The notebook found near Laundrie’s body is “possibly salvageable” according to CNN, and may hold clues to what really happened to Petito and to Laundrie himself. The notebook was wet but, ideally, forensic investigators will be able to decipher some of what was written in Laundrie’s journal.
As the whole situation is still under investigation, police nor the FBI are publicly speculating about how Laundrie died. Former FBI profiler Jim Clemente told CNN that because of the degree of decay, “It’s going to be much more difficult to make a good, solid determination as to the cause and manner of death unless there’s some kind of major, serious trauma to the skull that can be identified.”
Clemente said if Laundrie had drowned, for instance, it would be hard to tell because the remains are too far gone. It’s also possible he died of a snake bite or animal attack, or even starvation. Suicide is another obvious possibility, and one that even Laundrie’s family was worried about.
Laundrie's parents were 'concerned' about his mental state
The Laundrie’s attorney, Steven Bertolino, told “Good Morning America” (via YouTube) that he has discussed the possibility of their son’s suicide with Brian’s parents, saying, “You know, we just do not know. Of course knowing his mental state when he walked out the door it was always a concern” but he said the family will accept whatever answers the medical examiners come up with.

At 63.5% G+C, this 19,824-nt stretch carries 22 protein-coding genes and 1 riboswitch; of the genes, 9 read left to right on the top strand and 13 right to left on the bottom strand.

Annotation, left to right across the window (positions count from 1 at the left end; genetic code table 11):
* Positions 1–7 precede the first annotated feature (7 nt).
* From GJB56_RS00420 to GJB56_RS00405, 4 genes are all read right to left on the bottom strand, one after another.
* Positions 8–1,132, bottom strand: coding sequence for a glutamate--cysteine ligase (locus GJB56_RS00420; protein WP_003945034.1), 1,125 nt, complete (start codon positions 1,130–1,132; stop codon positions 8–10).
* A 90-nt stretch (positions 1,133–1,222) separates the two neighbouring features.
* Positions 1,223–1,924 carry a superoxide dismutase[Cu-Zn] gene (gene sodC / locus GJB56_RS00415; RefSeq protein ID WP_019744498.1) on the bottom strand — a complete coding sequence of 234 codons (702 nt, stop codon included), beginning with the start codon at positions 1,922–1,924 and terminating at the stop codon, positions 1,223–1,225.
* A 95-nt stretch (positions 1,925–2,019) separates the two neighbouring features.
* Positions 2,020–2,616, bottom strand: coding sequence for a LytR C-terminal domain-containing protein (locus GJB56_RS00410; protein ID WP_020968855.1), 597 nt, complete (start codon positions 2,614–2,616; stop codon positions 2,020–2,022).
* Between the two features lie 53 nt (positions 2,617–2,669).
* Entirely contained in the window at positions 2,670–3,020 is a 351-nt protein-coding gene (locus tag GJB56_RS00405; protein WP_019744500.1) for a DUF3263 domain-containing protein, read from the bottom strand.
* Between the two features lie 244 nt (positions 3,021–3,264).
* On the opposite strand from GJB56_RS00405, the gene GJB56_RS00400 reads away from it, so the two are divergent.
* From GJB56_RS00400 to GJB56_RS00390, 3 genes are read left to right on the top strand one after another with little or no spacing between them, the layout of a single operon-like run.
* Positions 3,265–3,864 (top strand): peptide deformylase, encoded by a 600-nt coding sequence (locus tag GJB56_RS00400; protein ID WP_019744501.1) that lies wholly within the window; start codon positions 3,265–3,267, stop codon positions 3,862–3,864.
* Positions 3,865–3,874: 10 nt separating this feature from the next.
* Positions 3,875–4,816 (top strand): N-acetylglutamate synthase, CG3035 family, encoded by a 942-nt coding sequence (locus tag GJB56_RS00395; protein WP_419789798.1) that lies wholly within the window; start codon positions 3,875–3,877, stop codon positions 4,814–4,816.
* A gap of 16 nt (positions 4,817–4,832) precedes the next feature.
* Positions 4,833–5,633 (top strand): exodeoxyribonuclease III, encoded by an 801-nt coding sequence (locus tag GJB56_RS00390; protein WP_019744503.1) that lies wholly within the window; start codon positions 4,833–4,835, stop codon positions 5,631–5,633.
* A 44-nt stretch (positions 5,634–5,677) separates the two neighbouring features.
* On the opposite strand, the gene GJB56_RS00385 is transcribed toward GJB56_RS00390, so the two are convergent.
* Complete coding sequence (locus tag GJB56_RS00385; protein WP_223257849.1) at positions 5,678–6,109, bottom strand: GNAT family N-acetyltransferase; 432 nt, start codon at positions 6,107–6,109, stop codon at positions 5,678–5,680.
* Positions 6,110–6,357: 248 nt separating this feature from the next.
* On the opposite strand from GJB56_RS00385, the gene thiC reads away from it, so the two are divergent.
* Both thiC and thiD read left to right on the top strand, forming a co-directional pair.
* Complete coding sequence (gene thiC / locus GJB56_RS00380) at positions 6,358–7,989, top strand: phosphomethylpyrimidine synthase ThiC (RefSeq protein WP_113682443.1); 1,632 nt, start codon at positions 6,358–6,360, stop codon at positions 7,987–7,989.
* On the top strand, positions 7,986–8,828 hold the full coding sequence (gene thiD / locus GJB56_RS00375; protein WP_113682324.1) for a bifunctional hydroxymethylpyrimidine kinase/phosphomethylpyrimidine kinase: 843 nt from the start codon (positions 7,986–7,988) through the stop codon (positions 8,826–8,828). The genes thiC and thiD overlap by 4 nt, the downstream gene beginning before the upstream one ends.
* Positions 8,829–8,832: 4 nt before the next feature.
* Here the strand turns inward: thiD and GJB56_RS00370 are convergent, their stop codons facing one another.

According to what Bertolino told GMA, Laundrie was grieving when he left their house for the last time on September 13, even though Petito’s remains were not found until the 19th. Bertolino would not elaborate, but said that Brian had been “extremely upset,” and his parents were very concerned about him. Still, there was nothing they could do to keep him from leaving the house that day.
With so few clues to go on regarding Brian Laundrie’s cause of death due to the advanced state of decomposition of his remains, it’s in the hands of forensic scientists to sift through the remaining clues. They must try to determine whether Laundrie indeed killed Petito, and if so, why? It’s possible that his journal holds the answers to those questions.
As for what caused Laundrie’s death, whether it was suicide, an accident, some kind of natural cause, or the off chance it was a homicide, the answer may never be known. Regardless of the causes of any of it, the situation is nothing short of needless and tragic for the loved ones left behind.
The Truth About The Man Who Discovered Troy
The Untold Truth Of The Hanging Gardens Of Babylon
Deadliest Snipers Throughout History
Duran Duran Could've Worked With Michael Jackson. Here's What Happened
The Truth About The Most Successful Pirate In History
This Former President Actually Misplaced Nuclear Launch Codes
The Tragic Truth About Tico Torres
This Is When Pablo Escobar Started His Criminal Life
The Cave That Inspired Pink Floyd And Jules Verne
The Tragic Childhood Of The Who's Pete Townshend